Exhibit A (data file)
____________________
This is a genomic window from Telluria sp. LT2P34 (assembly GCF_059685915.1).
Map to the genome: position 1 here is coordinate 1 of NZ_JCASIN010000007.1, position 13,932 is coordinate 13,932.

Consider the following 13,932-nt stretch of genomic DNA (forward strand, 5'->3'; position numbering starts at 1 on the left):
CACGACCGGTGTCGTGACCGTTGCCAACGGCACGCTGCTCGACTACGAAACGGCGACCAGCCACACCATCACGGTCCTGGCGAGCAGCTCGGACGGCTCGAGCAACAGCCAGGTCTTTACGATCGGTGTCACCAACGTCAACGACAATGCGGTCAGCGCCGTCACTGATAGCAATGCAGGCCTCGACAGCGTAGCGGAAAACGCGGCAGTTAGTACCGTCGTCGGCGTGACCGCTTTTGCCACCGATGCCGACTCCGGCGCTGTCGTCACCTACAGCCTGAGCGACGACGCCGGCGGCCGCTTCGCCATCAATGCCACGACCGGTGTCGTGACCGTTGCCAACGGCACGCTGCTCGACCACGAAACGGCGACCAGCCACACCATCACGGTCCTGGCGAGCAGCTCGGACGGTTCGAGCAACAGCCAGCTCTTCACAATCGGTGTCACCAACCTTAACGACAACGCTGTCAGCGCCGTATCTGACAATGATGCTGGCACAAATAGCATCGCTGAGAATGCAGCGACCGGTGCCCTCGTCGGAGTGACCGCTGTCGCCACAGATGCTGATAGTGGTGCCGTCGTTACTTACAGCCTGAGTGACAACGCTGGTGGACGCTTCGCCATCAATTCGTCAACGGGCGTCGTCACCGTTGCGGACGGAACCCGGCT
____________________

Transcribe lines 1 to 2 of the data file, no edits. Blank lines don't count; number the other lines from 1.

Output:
This is a genomic window from Telluria sp. LT2P34 (assembly GCF_059685915.1).
Map to the genome: position 1 here is coordinate 1 of NZ_JCASIN010000007.1, position 13,932 is coordinate 13,932.